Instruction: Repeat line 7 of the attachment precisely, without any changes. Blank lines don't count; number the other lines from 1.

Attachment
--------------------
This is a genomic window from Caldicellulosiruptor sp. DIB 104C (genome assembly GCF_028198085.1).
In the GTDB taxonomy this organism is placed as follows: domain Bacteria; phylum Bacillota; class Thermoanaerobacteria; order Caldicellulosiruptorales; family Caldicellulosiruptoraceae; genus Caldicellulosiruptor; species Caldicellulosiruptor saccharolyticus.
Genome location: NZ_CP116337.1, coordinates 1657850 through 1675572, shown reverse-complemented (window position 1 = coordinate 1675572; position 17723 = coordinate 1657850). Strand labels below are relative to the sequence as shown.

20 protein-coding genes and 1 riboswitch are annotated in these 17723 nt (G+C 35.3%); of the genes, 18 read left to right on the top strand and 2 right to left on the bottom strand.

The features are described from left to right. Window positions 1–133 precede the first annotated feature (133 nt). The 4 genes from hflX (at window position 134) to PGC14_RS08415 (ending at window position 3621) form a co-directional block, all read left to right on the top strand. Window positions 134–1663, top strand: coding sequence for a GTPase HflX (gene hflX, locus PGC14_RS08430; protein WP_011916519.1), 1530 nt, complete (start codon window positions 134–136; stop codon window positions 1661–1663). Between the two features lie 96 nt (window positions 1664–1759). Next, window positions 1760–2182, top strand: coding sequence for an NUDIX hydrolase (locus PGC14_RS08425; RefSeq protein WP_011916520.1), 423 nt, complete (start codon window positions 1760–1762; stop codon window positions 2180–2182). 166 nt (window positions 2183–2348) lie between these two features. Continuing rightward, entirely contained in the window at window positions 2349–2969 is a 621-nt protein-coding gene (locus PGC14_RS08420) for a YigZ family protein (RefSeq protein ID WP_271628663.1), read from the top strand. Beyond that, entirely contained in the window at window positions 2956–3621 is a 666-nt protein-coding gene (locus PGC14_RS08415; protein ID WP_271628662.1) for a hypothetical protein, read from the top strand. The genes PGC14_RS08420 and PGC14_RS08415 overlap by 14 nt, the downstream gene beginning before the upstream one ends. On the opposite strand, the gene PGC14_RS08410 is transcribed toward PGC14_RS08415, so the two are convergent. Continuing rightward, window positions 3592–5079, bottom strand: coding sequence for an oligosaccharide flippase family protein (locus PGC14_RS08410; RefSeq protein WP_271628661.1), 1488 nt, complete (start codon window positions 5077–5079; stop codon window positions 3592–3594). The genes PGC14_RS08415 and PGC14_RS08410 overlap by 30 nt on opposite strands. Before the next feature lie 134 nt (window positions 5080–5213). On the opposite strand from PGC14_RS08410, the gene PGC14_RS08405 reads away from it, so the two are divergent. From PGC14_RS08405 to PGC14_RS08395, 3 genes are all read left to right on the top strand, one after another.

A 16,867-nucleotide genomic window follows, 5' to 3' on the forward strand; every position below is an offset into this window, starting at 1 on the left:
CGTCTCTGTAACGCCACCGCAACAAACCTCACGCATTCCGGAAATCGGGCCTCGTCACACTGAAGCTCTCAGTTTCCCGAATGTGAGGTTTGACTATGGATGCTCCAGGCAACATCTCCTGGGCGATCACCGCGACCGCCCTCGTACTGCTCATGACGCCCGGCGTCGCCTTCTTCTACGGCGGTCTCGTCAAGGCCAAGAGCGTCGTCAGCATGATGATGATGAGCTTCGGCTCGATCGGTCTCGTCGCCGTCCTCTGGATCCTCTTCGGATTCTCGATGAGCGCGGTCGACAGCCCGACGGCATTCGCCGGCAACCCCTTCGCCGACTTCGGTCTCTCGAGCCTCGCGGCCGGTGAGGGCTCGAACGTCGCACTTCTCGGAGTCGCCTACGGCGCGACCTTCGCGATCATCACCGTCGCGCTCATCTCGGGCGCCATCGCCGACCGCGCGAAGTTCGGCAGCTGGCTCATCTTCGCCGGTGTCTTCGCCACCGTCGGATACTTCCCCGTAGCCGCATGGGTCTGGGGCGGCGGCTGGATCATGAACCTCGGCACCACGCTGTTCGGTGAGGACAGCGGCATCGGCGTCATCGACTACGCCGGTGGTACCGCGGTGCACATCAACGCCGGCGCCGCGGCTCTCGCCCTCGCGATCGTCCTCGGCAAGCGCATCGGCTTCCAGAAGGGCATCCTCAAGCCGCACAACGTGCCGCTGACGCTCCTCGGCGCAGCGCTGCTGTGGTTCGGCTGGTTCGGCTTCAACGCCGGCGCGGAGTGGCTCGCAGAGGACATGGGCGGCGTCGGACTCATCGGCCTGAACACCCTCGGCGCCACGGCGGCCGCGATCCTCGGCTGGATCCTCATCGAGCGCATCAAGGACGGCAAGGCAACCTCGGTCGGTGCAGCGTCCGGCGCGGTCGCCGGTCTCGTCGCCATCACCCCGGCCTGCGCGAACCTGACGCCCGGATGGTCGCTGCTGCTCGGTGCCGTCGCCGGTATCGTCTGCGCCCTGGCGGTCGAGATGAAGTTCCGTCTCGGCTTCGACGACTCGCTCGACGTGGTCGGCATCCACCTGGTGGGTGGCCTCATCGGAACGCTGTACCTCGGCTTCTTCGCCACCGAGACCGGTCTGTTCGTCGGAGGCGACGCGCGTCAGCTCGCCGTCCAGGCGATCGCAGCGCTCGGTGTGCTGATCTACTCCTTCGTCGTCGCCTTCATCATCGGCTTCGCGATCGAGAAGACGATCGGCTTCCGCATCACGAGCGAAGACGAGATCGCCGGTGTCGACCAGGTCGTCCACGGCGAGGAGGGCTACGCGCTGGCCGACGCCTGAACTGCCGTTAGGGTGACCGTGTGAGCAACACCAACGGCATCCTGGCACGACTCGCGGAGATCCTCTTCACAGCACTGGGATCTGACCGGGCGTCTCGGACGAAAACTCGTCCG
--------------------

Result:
CGTCTCTGTAACGCCACCGCAACAAACCTCACGCATTCCGGAAATCGGGCCTCGTCACACTGAAGCTCTCAGTTTCCCGAATGTGAGGTTTGACTATGGATGCTCCAGGCAACATCTCCTGGGCGATCACCGCGACCGCCCTCGTACTGCTCATGACGCCCGGCGTCGCCTTCTTCTACGGCGGTCTCGTCAAGGCCAAGAGCGTCGTCAGCATGATGATGATGAGCTTCGGCTCGATCGGTCTCGTCGCCGTCCTCTGGATCCTCTTCGGATTCTCGATGAGCGCGGTCGACAGCCCGACGGCATTCGCCGGCAACCCCTTCGCCGACTTCGGTCTCTCGAGCCTCGCGGCCGGTGAGGGCTCGAACGTCGCACTTCTCGGAGTCGCCTACGGCGCGACCTTCGCGATCATCACCGTCGCGCTCATCTCGGGCGCCATCGCCGACCGCGCGAAGTTCGGCAGCTGGCTCATCTTCGCCGGTGTCTTCGCCACCGTCGGATACTTCCCCGTAGCCGCATGGGTCTGGGGCGGCGGCTGGATCATGAACCTCGGCACCACGCTGTTCGGTGAGGACAGCGGCATCGGCGTCATCGACTACGCCGGTGGTACCGCGGTGCACATCAACGCCGGCGCCGCGGCTCTCGCCCTCGCGATCGTCCTCGGCAAGCGCATCGGCTTCCAGAAGGGCATCCTCAAGCCGCACAACGTGCCGCTGACGCTCCTCGGCGCAGCGCTGCTGTGGTTCGGCTGGTTCGGCTTCAACGCCGGCGCGGAGTGGCTCGCAGAGGACATGGGCGGCGTCGGACTCATCGGCCTGAACACCCTCGGCGCCACGGCGGCCGCGATCCTCGGCTGGATCCTCATCGAGCGCATCAAGGACGGCAAGGCAACCTCGGTCGGTGCAGCGTCCGGCGCGGTCGCCGGTCTCGTCGCCATCACCCCGGCCTGCGCGAACCTGACGCCCGGATGGTCGCTGCTGCTCGGTGCCGTCGCCGGTATCGTCTGCGCCCTGGCGGTCGAGATGAAGTTCCGTCTCGGCTTCGACGACTCGCTCGACGTGGTCGGCATCCACCTGGTGGGTGGCCTCATCGGAACGCTGTACCTCGGCTTCTTCGCCACCGAGACCGGTCTGTTCGTCGGAGGCGACGCGCGTCAGCTCGCCGTCCAGGCGATCGCAGCGCTCGGTGTGCTGATCTACTCCTTCGTCGTCGCCTTCATCATCGGCTTCGCGATCGAGAAGACGATCGGCTTCCGCATCACGAGCGAAGACGAGATCGCCGGTGTCGACCAGGTCGTCCACGGCGAGGAGGGCTACGCGCTGGCCGACGCCTGAACTGCCGTTAGGGTGACCGTGTGAGCAACACCAACGGCATCCTGGCACGACTCGCGGAGATCCTCTTCACAGCACTGGGATCTGACCGGGCGTCTCGGACGAAAACTCGTCCG